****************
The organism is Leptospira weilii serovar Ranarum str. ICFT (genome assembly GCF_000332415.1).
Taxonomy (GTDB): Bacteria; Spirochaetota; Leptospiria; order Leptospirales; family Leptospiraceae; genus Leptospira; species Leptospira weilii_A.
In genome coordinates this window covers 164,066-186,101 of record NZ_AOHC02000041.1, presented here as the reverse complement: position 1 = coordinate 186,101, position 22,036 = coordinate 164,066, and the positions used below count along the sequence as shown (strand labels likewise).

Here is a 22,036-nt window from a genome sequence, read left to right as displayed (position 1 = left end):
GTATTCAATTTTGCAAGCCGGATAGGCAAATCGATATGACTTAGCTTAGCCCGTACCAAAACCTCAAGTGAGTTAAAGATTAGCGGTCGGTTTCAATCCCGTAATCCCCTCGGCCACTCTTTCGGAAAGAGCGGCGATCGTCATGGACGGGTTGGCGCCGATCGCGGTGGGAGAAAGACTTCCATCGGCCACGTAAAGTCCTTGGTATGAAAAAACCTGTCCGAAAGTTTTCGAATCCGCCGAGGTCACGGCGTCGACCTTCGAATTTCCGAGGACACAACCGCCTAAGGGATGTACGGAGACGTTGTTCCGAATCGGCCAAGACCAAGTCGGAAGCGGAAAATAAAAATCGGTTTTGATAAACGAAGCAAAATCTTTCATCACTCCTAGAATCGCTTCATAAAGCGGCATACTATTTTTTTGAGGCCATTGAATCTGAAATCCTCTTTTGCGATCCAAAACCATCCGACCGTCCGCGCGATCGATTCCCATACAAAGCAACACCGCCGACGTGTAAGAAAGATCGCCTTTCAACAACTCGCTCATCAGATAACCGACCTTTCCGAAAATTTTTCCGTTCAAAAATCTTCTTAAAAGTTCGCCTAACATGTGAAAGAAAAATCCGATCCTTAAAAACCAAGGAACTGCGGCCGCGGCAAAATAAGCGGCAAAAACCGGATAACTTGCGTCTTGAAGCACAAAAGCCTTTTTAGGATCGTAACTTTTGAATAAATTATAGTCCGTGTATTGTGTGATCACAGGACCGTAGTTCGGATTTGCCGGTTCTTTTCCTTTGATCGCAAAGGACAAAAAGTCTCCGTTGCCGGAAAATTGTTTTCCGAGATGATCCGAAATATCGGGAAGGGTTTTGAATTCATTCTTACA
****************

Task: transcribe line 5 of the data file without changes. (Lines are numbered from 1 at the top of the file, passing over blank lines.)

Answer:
GTATTCAATTTTGCAAGCCGGATAGGCAAATCGATATGACTTAGCTTAGCCCGTACCAAAACCTCAAGTGAGTTAAAGATTAGCGGTCGGTTTCAATCCCGTAATCCCCTCGGCCACTCTTTCGGAAAGAGCGGCGATCGTCATGGACGGGTTGGCGCCGATCGCGGTGGGAGAAAGACTTCCATCGGCCACGTAAAGTCCTTGGTATGAAAAAACCTGTCCGAAAGTTTTCGAATCCGCCGAGGTCACGGCGTCGACCTTCGAATTTCCGAGGACACAACCGCCTAAGGGATGTACGGAGACGTTGTTCCGAATCGGCCAAGACCAAGTCGGAAGCGGAAAATAAAAATCGGTTTTGATAAACGAAGCAAAATCTTTCATCACTCCTAGAATCGCTTCATAAAGCGGCATACTATTTTTTTGAGGCCATTGAATCTGAAATCCTCTTTTGCGATCCAAAACCATCCGACCGTCCGCGCGATCGATTCCCATACAAAGCAACACCGCCGACGTGTAAGAAAGATCGCCTTTCAACAACTCGCTCATCAGATAACCGACCTTTCCGAAAATTTTTCCGTTCAAAAATCTTCTTAAAAGTTCGCCTAACATGTGAAAGAAAAATCCGATCCTTAAAAACCAAGGAACTGCGGCCGCGGCAAAATAAGCGGCAAAAACCGGATAACTTGCGTCTTGAAGCACAAAAGCCTTTTTAGGATCGTAACTTTTGAATAAATTATAGTCCGTGTATTGTGTGATCACAGGACCGTAGTTCGGATTTGCCGGTTCTTTTCCTTTGATCGCAAAGGACAAAAAGTCTCCGTTGCCGGAAAATTGTTTTCCGAGATGATCCGAAATATCGGGAAGGGTTTTGAATTCATTCTTACA